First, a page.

A voice from Greg Matters’ past, a former girlfriend of the dead military veteran, testified briefly at a coroner’s inquest on Friday.
Matters was killed during a Sept. 10, 2012 stand-off with police at his rural property shortly after he’d gone to a cabin on his mother’s property, a place where according to his sister Tracey’s earlier testimony, he often went to find “peace and comfort.”
Sonya Booker’s appearance in court just before noon was a surprise to many. However, like the 14 witnesses before her, Booker added to what the seven-person jury has already been told about Matter’s life. Booker who lives in Toronto, told inquest counsel Rodrick Mackenzie that she’d heard about the inquest now on in Prince George and had wanted to do her part. She said she knew that Matters (if their roles were reversed) would have been there for her, or anybody in her family.
“He was just that kind of man,” she said. Booker and Matters were girlfriend-boyfriend from 1998 to 2002, she said.
They met when the two were living in New Brunswick – Booker was then a reservist in the military. They had a very close relationship before, during and after Matters’ tour of duty as a peacekeeper in Bosnia. They eventually broke up, she said, in 2002 about a year after Matters’ return from overseas.
“Greg was an amazing man,” Booker said, as tears filled her eyes. “Greg had a huge heart and he really cared about people … My family loved him very dearly as did I.”
She remembered Matters as a “fiercely loyal” and “very caring individual. When he returned home from his tour of duty in Bosnia, however, he was a changed man. He’d suffered a back injury in the military that now prevented him from enjoying his former active lifestyle. His personality had changed too. Booker said Matters was deployed to Bosnia in 2001 and spent six months there.
“Our relationship was impacted, he withdrew intimately from our relationship …and from friends.” Matters’ drinking was a major concern for her in their relationship, she said, but because she was young, 18 or 19 when they began dating, she had no idea that there was a “bigger issue going on.”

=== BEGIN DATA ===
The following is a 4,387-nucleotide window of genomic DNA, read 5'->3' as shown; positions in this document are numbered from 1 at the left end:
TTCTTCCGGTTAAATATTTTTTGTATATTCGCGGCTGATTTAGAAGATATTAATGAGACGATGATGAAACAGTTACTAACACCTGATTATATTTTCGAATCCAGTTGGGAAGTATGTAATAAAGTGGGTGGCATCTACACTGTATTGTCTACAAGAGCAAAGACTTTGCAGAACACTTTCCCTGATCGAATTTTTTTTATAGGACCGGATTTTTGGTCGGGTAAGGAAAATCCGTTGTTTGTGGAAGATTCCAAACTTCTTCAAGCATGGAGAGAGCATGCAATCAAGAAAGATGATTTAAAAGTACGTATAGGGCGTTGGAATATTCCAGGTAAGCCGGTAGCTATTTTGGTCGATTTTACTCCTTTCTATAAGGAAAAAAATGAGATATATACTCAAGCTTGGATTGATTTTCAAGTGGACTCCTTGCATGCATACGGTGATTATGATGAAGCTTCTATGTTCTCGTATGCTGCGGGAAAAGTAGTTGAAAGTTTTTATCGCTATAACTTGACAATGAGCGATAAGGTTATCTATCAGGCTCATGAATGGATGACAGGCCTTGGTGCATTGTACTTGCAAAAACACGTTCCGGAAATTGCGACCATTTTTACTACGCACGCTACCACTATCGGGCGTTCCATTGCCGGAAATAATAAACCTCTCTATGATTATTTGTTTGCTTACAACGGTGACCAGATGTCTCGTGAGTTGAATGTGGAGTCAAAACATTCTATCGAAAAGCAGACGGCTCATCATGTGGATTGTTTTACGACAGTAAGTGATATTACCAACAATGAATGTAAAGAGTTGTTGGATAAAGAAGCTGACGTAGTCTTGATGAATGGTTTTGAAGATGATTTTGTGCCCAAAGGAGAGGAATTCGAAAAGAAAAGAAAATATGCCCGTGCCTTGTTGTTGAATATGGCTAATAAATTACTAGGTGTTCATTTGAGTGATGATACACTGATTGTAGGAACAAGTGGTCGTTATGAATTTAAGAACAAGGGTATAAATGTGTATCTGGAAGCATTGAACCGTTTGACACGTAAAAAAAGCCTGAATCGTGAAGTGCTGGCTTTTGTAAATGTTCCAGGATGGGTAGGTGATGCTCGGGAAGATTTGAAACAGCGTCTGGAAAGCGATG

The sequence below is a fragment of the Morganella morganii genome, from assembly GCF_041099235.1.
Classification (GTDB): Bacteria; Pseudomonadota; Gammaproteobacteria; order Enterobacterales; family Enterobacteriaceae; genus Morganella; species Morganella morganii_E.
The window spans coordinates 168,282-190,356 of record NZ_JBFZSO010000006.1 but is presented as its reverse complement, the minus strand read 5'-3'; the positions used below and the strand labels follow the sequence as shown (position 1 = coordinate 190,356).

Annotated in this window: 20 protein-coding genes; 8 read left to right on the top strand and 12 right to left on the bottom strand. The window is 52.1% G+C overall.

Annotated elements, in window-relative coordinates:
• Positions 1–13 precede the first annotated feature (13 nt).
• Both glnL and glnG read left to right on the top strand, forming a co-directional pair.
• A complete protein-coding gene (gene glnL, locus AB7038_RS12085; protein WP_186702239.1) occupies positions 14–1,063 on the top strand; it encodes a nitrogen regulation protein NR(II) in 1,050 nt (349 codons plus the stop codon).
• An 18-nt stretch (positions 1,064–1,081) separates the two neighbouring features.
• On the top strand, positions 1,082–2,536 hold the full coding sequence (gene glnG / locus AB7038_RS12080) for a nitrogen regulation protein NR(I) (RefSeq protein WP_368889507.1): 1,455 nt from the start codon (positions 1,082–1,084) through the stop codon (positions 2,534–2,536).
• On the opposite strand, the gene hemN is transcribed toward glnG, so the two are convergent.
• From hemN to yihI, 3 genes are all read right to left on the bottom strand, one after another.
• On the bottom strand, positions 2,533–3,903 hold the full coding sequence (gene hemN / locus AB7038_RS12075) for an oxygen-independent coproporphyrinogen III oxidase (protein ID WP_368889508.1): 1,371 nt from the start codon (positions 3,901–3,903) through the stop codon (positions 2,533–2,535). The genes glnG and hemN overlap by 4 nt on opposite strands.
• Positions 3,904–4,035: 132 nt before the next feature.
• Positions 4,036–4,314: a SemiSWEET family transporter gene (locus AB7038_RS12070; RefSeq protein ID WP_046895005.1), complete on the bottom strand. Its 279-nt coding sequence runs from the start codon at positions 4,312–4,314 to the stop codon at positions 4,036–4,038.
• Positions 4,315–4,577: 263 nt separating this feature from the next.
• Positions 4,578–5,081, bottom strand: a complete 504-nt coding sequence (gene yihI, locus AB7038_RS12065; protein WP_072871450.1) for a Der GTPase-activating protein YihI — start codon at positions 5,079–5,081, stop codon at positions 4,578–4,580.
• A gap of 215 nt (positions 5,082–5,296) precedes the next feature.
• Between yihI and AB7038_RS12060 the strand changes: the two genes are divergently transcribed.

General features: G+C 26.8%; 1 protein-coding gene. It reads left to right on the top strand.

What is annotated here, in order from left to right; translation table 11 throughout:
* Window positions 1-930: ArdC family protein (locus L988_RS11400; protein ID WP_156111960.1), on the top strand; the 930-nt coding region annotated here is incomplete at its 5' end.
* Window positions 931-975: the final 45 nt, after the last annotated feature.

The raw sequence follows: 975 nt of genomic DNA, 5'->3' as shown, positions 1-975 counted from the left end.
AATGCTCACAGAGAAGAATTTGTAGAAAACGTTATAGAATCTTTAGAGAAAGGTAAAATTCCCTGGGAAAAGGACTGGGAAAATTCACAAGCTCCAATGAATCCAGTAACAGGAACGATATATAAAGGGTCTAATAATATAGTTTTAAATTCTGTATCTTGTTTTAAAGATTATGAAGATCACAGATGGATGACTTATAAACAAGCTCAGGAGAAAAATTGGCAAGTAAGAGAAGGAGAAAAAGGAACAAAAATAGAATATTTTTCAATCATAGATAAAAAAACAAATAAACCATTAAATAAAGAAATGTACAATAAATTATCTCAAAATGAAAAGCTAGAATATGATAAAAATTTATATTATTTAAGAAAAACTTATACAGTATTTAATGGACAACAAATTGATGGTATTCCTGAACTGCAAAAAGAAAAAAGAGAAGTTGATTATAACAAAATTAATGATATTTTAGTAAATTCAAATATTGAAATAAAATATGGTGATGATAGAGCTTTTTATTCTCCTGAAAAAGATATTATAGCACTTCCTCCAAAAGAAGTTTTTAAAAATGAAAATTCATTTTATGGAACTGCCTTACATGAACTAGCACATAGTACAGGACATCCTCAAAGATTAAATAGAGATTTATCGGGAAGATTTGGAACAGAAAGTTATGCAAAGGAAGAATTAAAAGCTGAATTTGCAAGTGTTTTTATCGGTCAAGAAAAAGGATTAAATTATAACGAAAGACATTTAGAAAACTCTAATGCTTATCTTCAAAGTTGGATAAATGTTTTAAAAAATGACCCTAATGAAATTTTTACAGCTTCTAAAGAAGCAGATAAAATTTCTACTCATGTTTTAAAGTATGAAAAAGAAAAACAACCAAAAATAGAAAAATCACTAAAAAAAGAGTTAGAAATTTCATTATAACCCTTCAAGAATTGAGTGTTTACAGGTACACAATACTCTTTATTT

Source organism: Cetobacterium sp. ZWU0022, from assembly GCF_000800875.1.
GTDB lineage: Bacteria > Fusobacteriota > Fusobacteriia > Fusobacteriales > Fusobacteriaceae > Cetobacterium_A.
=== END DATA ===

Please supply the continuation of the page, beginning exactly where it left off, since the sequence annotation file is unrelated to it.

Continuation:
Looking back, Booker said she realizes she had no knowledge about what he was really going through [post traumatic stress disorder.] After Bosnia, Matters was “still kind,” she said, but he was “different” in terms of engaging with people and in his ability to express himself.
Asked by Mackenzie if Matters had any problems with police during their relationship, Booker said, “No.” Also on Friday, two other witnesses, Matters’ brother Trevor and mother Lorraine took the stand with some very emotional moments and revealing testimony which left most gallery spectators in tears. For those stories, check the Free Press website for inquest updates. The inquest continues Tuesday when RCMP regular members and emergency response team (ERT) members are expected to testify.
The inquest got underway Monday. During the first week of testimony, Mackenzie reiterated that this is a fact finding not fault finding process. However, an inquest jury can make any recommendations it feels may be useful in preventing a future death under similar circumstances.